Interspecies interactions, both positive and negative, between common pathogenic bacteria have been reported in patients with chronic obstructive pulmonary disease (COPD), which may offer novel therapeutic opportunities to alter the characteristics of the airway microbiota of these individuals.

Data from the Bacterial Infection in COPD study — a prospective cohort study of individuals with COPD who were recruited through an outpatient clinic in the Veterans Affair Medical Center in Buffalo, New York — were analyzed, and the results were published in the Journal of Clinical Microbiology.

The investigators sought to characterize the colonization of 4 bacterial species — Haemophilus influenzae, Moraxella catarrhalis, Streptococcus pneumoniae, and Pseudomonas aeruginosa — to determine species-specific interactions and to estimate the effect of host factors on bacterial colonization in patients with COPD.


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The current study was conducted in veterans with COPD and involved monthly clinical assessments and sputum cultures, with an average follow-up duration of 4.5 years. The cultures were used for bacterial identification. Bacterial interactions were studied using generalized linear mixed models after controlling for demographic and clinical variables. The outcome of interest was the relationship among bacteria according to clinical status (ie, stable or exacerbation).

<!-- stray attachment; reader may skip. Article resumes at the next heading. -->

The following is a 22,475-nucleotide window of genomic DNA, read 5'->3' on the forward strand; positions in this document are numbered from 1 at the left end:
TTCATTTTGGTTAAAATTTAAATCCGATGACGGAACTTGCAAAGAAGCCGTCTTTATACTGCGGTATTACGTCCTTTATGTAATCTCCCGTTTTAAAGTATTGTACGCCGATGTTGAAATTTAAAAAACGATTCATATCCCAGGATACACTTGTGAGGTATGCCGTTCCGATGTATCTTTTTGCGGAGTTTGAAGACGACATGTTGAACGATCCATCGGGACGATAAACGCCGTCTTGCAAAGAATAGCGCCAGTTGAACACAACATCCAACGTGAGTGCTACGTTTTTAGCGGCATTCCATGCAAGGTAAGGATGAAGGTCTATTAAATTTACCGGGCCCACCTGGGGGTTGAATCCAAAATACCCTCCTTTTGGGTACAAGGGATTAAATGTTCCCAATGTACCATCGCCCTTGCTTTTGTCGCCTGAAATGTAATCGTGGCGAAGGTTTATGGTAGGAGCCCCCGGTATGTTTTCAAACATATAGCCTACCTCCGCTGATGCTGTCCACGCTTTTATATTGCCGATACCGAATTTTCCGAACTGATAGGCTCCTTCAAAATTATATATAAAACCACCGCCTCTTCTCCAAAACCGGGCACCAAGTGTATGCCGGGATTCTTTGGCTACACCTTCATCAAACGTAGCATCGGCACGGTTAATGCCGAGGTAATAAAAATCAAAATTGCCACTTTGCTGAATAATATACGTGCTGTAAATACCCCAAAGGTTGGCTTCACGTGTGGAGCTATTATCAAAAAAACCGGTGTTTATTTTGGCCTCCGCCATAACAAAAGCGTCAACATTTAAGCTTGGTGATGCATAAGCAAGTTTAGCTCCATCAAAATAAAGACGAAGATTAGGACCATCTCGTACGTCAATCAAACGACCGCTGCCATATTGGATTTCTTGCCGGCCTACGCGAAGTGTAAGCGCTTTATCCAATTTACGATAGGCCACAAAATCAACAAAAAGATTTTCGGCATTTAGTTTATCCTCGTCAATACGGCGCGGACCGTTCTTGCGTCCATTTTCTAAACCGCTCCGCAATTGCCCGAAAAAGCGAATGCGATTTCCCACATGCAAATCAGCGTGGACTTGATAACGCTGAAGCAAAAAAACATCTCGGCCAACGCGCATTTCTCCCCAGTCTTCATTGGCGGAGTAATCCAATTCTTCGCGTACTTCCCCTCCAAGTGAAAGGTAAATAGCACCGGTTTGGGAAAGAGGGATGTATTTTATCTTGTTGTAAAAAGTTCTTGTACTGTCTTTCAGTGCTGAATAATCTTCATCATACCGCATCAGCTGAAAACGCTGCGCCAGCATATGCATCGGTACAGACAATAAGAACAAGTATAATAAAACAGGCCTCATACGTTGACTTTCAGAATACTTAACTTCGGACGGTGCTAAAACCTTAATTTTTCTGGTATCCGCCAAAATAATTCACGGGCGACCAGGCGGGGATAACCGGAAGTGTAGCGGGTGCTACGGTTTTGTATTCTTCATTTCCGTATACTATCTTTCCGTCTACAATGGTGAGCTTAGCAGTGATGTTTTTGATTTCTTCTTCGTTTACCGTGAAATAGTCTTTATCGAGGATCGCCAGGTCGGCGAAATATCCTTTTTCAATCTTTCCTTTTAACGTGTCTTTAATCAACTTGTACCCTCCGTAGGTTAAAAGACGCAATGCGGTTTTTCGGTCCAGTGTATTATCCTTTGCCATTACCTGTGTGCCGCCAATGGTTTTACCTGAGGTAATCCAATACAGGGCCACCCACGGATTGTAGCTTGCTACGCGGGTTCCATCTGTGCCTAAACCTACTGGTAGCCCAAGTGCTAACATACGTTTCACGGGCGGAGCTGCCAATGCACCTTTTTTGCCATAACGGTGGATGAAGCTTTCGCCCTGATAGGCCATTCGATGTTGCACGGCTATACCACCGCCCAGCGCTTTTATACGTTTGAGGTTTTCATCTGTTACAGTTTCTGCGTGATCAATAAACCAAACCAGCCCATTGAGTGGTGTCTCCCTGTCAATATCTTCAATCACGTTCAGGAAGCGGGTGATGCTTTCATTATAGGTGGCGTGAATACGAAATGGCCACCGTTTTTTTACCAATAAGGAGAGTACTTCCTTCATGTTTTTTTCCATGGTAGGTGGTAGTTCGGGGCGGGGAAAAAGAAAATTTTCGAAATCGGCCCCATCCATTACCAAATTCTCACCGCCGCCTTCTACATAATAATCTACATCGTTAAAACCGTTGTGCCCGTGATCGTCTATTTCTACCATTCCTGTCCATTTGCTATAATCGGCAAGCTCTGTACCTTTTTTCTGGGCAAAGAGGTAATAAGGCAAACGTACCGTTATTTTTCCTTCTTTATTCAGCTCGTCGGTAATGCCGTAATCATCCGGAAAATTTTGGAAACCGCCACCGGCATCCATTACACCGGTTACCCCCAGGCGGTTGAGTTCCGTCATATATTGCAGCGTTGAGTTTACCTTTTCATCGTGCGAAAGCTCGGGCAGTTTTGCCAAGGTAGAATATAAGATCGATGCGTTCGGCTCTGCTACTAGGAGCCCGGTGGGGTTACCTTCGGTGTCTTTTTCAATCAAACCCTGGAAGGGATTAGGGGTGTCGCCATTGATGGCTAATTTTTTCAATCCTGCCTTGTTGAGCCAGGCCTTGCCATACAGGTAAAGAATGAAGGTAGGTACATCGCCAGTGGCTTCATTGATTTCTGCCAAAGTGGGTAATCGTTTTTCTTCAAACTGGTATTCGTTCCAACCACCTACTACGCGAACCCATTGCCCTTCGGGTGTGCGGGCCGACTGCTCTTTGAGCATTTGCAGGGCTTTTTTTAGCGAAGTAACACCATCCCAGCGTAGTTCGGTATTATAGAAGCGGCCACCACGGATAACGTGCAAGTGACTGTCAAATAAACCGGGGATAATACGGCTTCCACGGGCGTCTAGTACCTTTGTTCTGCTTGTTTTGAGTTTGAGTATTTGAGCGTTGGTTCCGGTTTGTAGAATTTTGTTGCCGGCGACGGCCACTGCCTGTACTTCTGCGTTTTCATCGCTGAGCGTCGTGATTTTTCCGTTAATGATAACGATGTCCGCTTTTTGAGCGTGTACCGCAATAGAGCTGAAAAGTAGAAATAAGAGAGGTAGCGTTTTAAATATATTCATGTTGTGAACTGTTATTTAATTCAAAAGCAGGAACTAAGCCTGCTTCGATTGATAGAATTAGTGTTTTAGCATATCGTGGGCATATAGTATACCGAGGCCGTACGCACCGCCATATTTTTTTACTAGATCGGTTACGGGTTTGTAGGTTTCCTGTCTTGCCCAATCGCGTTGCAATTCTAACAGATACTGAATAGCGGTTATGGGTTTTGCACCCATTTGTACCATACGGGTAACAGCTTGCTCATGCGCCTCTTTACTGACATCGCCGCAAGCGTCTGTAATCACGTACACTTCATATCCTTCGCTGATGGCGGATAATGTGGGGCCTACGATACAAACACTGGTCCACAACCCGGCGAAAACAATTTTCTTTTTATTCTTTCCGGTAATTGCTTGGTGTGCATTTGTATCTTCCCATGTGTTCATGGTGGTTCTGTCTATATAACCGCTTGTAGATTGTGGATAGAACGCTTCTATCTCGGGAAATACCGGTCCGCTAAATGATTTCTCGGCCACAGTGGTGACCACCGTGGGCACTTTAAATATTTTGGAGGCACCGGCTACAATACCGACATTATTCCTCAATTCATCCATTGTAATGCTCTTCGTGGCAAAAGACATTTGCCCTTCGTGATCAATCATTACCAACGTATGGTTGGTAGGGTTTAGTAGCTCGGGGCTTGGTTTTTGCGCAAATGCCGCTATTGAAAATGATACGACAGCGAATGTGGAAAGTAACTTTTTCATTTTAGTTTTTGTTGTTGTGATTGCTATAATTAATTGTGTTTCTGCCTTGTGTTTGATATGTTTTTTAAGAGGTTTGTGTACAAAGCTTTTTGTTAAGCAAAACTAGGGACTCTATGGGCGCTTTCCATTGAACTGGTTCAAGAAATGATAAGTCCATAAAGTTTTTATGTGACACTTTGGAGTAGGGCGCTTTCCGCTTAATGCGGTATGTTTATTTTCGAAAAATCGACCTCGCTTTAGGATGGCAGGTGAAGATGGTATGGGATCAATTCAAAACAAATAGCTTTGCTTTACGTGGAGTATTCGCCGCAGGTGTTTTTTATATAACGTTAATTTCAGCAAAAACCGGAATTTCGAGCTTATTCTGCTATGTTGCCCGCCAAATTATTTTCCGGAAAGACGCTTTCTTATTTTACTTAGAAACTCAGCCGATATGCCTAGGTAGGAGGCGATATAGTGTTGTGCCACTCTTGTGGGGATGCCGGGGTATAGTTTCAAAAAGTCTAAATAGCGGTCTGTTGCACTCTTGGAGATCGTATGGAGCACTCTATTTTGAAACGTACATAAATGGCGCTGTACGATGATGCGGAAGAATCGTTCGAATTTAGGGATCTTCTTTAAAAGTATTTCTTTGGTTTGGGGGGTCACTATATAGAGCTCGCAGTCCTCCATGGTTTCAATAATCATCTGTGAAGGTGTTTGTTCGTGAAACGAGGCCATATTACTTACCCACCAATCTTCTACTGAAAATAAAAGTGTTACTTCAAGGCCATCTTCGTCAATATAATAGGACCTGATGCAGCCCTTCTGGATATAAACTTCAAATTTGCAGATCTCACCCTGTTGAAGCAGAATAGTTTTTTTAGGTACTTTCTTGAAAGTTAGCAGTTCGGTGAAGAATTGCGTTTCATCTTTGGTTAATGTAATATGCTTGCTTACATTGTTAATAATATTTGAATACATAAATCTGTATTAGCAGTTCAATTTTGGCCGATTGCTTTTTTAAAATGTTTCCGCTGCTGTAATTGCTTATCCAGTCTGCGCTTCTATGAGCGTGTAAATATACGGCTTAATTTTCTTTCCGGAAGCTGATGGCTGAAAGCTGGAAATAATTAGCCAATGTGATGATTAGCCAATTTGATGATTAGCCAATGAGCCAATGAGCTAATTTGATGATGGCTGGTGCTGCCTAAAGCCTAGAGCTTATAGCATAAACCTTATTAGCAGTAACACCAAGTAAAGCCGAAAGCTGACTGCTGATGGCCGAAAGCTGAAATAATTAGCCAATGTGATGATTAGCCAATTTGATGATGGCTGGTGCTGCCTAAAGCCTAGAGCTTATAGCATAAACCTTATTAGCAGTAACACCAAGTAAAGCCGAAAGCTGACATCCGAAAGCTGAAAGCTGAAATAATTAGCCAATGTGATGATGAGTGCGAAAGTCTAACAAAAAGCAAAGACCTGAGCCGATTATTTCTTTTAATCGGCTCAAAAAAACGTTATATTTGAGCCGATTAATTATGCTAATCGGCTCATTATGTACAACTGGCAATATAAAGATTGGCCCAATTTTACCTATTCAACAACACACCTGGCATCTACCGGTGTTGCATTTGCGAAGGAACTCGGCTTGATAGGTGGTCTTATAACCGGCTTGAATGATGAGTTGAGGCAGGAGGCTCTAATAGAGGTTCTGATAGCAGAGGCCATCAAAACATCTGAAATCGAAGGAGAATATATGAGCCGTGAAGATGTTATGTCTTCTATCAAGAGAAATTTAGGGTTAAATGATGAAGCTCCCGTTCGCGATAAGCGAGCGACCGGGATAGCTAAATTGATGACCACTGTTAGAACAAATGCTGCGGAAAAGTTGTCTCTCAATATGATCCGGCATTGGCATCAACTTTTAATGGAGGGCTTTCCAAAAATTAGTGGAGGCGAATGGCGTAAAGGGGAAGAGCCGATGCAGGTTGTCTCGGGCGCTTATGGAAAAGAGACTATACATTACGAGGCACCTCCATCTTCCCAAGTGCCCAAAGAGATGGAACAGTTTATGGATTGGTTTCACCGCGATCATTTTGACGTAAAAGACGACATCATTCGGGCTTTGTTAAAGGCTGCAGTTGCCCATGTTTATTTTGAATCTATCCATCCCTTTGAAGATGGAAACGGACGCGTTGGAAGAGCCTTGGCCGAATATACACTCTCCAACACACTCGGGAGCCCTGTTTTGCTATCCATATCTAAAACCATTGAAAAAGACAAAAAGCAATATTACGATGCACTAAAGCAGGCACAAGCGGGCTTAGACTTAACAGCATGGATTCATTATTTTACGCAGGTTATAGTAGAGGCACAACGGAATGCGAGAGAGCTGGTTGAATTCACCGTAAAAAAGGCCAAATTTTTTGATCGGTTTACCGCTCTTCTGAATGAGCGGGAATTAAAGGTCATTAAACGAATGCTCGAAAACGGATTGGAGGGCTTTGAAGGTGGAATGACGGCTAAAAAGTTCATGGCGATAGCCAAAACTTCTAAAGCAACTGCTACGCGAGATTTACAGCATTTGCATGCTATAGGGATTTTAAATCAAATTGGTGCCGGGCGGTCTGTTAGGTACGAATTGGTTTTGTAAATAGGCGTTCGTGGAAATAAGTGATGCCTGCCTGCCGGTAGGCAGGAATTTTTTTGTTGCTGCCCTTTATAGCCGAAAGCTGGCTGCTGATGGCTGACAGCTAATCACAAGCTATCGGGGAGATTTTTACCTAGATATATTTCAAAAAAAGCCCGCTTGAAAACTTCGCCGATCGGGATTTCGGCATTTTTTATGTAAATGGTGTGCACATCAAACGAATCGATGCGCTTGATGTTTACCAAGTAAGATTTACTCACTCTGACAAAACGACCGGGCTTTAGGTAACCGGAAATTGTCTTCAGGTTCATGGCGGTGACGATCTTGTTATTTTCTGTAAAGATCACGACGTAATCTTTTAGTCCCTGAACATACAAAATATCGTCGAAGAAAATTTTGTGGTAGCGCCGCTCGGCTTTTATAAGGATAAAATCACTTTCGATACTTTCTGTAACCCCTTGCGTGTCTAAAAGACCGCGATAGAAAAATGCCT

Overall, 181 study participants underwent a total of 8843 clinic visits, with 1 of the 4 above-named bacteria isolated in 30.8% of these visits. H influenzae, the most common bacterium isolated, was found in 14.4% of participants, followed by P aeruginosa in 8.1% of participants.

In adjusted models, S pneumoniae colonization was positively associated with H influenzae colonization (odds ratio [OR], 2.79; 95% CI, 2.03-3.73). In contrast, negative associations were reported between P aeruginosa and H influenzae (OR, 0.15; 95% CI, 0.10-0.22) and between P aeruginosa and M catarrhalis (OR, 0.51; 95% CI, 0.35-0.75).

Reported associations were similar during both stable and exacerbation visits. Moreover, recent antimicrobial therapy was linked to a lower prevalence of S pneumoniae, H influenza, and M catarrhalis, but not P aeruginosa.

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The investigators concluded that the study findings support the existence of specific interspecies interactions between common bacteria in the lower respiratory tracts of patients with COPD. Additional research is warranted to clarify the mechanisms of these complex interactions that shift bacterial species, which may have important implications for the treatment of COPD.

Reference

Jacobs DM, Ochs-Balcom HM, Zhao J, Murphy TF, Sethi S. Lower airway bacterial colonization patterns and species-specific interactions in chronic obstructive pulmonary disease [published online July 25, 2018]. J Clin Microbiol. doi:10.1128/JCM.00330-18